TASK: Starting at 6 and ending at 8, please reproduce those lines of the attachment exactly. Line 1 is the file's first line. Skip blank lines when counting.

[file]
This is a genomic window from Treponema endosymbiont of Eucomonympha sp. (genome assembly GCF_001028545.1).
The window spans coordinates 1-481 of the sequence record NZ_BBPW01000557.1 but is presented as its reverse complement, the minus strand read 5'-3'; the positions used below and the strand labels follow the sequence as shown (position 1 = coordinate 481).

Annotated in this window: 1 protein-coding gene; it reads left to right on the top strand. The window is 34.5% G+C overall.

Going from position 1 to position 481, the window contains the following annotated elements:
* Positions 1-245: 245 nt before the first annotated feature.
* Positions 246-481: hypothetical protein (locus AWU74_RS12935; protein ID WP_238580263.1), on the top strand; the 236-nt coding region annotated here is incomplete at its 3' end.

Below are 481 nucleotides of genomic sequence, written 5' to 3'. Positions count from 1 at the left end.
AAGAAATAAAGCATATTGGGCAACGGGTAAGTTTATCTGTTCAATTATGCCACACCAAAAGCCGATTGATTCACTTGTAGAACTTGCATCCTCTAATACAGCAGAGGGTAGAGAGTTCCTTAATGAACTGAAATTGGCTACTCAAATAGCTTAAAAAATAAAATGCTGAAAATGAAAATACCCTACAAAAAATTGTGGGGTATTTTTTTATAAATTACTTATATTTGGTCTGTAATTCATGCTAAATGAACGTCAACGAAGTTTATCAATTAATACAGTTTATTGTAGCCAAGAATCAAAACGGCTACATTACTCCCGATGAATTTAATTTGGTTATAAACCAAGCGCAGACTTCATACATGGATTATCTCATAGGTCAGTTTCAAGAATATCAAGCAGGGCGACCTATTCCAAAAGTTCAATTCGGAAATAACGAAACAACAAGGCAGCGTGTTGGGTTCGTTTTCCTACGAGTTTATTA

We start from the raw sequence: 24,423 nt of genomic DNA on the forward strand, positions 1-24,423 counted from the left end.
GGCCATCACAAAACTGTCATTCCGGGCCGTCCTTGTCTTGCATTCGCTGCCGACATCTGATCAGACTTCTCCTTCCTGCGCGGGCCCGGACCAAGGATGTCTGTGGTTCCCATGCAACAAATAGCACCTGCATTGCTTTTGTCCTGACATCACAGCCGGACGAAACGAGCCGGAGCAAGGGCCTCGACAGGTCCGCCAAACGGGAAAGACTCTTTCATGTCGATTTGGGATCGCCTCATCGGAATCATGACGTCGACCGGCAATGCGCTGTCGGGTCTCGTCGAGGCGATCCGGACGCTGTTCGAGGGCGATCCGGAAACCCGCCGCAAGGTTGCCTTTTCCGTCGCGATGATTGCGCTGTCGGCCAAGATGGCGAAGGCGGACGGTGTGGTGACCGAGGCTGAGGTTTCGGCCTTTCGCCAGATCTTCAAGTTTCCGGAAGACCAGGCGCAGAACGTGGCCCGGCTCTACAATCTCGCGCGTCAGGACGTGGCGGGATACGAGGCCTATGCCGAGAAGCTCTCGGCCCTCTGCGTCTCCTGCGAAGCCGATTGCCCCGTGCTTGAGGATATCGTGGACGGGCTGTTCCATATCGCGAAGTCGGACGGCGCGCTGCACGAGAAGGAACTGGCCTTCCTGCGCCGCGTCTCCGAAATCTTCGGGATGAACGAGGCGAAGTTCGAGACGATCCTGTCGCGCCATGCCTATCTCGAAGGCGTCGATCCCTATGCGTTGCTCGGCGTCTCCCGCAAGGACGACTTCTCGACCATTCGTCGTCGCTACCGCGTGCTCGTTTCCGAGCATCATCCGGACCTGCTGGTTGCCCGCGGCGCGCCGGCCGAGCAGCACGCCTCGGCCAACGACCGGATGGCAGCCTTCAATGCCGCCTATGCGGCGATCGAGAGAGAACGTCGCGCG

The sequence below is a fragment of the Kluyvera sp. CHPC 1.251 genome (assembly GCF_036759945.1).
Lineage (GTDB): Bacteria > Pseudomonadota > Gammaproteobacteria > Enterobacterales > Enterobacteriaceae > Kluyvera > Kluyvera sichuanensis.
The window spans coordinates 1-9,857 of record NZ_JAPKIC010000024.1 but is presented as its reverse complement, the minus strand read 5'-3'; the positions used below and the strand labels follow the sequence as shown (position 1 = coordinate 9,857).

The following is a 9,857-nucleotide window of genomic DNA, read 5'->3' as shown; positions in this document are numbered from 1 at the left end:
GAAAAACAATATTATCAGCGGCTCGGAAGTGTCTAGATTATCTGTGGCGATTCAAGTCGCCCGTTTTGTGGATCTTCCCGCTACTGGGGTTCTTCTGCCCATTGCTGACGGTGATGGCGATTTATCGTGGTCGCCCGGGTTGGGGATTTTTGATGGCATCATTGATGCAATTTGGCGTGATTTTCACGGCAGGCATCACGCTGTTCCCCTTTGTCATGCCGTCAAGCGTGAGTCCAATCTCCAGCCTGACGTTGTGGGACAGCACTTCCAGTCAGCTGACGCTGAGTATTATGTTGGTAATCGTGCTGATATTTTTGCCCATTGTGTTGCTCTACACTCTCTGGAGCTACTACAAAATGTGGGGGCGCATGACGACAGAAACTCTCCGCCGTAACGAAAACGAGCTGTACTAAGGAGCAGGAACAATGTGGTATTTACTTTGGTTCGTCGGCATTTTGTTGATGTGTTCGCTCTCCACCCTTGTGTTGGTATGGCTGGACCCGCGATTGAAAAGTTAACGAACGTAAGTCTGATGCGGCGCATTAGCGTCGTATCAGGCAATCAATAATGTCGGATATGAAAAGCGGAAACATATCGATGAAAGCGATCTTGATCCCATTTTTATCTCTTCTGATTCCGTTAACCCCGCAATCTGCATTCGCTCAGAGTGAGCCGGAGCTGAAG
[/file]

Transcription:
* Positions 246-481: hypothetical protein (locus AWU74_RS12935; protein ID WP_238580263.1), on the top strand; the 236-nt coding region annotated here is incomplete at its 3' end.

Below are 481 nucleotides of genomic sequence, written 5' to 3'. Positions count from 1 at the left end.
AAGAAATAAAGCATATTGGGCAACGGGTAAGTTTATCTGTTCAATTATGCCACACCAAAAGCCGATTGATTCACTTGTAGAACTTGCATCCTCTAATACAGCAGAGGGTAGAGAGTTCCTTAATGAACTGAAATTGGCTACTCAAATAGCTTAAAAAATAAAATGCTGAAAATGAAAATACCCTACAAAAAATTGTGGGGTATTTTTTTATAAATTACTTATATTTGGTCTGTAATTCATGCTAAATGAACGTCAACGAAGTTTATCAATTAATACAGTTTATTGTAGCCAAGAATCAAAACGGCTACATTACTCCCGATGAATTTAATTTGGTTATAAACCAAGCGCAGACTTCATACATGGATTATCTCATAGGTCAGTTTCAAGAATATCAAGCAGGGCGACCTATTCCAAAAGTTCAATTCGGAAATAACGAAACAACAAGGCAGCGTGTTGGGTTCGTTTTCCTACGAGTTTATTA